Book 22: Lock and Key by Sarah Dessen
Title: Lock and Key
Author: Sarah Dessen
Page Count: 422
Genre: Young Adult
Ruby’s used to taking care of herself. So when her mother vanishes one day, she decides not to tell anyone. After a few weeks, though, she can no longer keep her situation a secret, and she gets sent to live with her sister, Cora, whom she hasn’t spoken to in ten years. She now has to deal with a new house, a new school, and a new job – not to mention Nate, the guy next door who’s hiding a secret of his own. What happens when the girl who hates accepting help from anyone is now the one who must offer help to someone else?
This started out as my least favorite Sarah Dessen book. I wasn’t immediately hooked in, and I think that was because I found it hard to relate to Ruby at first. As someone who has a horrible time making friends, I find it really hard to read about someone who is just handed friends and tries t push them away. Once I got past that, though, I really enjoyed the book. From chapter 4 on, I was hooked. I come from a small family, too, or at least an incredibly distant one, so I found it really easy to relate to Ruby and Cora, especially when they had to deal with Jamie’s incredibly large and good-natured family.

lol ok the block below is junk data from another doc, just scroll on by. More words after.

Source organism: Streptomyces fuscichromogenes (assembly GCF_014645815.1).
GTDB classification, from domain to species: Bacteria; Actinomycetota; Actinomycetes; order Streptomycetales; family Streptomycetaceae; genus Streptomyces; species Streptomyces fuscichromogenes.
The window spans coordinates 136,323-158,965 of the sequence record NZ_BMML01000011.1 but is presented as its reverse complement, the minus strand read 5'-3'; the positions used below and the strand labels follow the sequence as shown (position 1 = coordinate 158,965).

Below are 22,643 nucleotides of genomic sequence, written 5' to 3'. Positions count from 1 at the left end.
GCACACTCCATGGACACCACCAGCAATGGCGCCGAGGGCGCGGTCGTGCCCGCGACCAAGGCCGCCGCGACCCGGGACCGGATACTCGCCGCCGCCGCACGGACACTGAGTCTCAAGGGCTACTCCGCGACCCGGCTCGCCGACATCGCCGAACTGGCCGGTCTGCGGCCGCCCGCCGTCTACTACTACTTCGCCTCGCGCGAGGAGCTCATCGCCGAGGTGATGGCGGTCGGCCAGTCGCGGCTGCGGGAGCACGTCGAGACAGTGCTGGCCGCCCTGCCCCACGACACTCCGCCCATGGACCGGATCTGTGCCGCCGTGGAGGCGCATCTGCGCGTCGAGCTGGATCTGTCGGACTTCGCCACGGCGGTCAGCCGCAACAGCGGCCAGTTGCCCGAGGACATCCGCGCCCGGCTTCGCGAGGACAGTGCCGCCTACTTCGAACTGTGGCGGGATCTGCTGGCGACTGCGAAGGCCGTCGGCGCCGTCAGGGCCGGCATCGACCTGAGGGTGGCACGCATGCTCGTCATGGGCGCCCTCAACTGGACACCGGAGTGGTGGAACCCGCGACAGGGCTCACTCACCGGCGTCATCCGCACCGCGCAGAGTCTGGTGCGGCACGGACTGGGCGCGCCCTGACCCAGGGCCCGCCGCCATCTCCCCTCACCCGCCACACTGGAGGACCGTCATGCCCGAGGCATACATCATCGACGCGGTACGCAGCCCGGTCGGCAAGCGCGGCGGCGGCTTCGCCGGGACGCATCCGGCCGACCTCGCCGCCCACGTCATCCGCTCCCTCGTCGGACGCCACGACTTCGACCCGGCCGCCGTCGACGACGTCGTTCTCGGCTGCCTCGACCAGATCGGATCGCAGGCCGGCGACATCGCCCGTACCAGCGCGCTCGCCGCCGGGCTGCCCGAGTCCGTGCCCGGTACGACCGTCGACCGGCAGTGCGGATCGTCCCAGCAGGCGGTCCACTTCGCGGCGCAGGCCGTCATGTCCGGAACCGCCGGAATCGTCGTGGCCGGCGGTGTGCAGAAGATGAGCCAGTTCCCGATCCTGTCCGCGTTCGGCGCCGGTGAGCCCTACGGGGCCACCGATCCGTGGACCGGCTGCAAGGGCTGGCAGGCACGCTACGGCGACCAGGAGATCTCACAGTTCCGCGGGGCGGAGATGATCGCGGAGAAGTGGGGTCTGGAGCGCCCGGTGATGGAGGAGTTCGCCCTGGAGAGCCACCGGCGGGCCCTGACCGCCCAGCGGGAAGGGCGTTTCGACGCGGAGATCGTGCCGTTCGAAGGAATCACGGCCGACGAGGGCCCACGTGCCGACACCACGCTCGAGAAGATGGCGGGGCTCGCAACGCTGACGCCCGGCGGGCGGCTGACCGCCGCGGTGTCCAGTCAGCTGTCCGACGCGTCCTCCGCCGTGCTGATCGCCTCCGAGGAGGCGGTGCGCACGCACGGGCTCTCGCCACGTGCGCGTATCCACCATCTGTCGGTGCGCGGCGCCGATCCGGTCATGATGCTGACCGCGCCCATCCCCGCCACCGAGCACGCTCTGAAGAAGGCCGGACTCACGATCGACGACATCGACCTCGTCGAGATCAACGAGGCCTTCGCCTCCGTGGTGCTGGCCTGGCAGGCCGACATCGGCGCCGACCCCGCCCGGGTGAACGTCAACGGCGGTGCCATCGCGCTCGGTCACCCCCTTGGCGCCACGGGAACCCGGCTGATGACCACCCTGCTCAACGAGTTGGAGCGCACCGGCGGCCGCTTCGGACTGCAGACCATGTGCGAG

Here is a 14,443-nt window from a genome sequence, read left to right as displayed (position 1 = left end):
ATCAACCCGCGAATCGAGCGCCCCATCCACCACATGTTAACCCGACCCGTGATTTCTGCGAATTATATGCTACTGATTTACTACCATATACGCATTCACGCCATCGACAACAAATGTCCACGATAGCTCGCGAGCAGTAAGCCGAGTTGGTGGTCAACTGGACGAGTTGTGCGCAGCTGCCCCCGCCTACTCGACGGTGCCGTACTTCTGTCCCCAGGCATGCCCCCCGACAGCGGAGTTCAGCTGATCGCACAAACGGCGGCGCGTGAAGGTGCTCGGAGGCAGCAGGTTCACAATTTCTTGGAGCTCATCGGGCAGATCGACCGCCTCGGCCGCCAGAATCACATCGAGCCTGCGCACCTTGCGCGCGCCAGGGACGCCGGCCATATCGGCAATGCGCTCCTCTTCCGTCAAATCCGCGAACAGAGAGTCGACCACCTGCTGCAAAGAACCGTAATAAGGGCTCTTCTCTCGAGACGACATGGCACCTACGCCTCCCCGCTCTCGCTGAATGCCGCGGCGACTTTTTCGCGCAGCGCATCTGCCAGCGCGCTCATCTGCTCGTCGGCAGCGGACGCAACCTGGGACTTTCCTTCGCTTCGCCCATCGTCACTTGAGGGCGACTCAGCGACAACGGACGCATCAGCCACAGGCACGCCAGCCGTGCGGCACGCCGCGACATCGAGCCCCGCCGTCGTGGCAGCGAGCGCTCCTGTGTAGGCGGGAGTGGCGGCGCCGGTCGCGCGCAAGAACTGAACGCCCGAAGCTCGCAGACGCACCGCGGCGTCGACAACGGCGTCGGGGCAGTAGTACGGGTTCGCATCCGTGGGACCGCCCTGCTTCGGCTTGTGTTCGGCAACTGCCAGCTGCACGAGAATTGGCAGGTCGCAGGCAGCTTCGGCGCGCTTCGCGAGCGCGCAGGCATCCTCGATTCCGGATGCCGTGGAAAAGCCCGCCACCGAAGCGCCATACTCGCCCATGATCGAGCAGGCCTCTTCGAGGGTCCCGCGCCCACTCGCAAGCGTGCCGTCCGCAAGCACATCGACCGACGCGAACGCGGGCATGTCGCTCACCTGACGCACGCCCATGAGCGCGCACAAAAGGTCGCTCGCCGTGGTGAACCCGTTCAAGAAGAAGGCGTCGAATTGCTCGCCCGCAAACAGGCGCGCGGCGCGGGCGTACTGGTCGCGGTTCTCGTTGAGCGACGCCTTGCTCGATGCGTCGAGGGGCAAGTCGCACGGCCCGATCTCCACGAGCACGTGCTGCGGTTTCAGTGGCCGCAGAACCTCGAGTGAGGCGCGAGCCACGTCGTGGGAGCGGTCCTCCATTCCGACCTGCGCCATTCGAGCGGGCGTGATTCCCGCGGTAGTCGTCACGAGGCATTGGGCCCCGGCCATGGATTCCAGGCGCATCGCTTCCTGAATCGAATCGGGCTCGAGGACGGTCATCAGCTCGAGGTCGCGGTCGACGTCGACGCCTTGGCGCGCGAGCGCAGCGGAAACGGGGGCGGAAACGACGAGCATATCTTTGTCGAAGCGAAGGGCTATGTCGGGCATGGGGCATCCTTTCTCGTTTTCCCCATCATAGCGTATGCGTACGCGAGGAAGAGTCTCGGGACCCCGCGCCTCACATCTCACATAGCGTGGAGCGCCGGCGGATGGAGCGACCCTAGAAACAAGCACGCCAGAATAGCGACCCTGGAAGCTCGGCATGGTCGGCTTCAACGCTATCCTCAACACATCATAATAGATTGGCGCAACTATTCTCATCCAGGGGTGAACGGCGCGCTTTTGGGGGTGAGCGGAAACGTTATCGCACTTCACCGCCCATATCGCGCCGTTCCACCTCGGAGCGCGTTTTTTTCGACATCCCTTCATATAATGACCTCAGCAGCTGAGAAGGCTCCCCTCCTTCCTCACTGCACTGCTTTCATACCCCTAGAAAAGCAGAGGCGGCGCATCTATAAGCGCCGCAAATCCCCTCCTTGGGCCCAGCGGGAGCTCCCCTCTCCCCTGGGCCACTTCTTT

The best part, though, was the fact that there were so many returning characters from other Dessen books: Rogerson Briscoe from Dreamland; Annabel, Owen, Owen’s sister and her friends from Just Listen; Kristen, Bert, and Mrs. Queen from The Truth About Forever, and Kiki Sparks from Keeping the Moon. Only three of these characters are mentioned by name, and they’re only mentioned in passing (i.e. some girl named Annabel was on the radio), but I still knew who they were, and it was so much fun to see how they were just sort of thrown in as background information. It makes me curious to know if there were more characters who were barely mentioned in this novel but which were huge in other books.
I never thought of Sarah Dessen’s books as being a series before, but now I’m almost wishing that I had started reading them in order, if only so that it would be easier to pick up on all the crossovers. I have a feeling that I will be rereading all of her books once I’ve read them all once, looking to see who else appears that I might have missed the first time. 🙂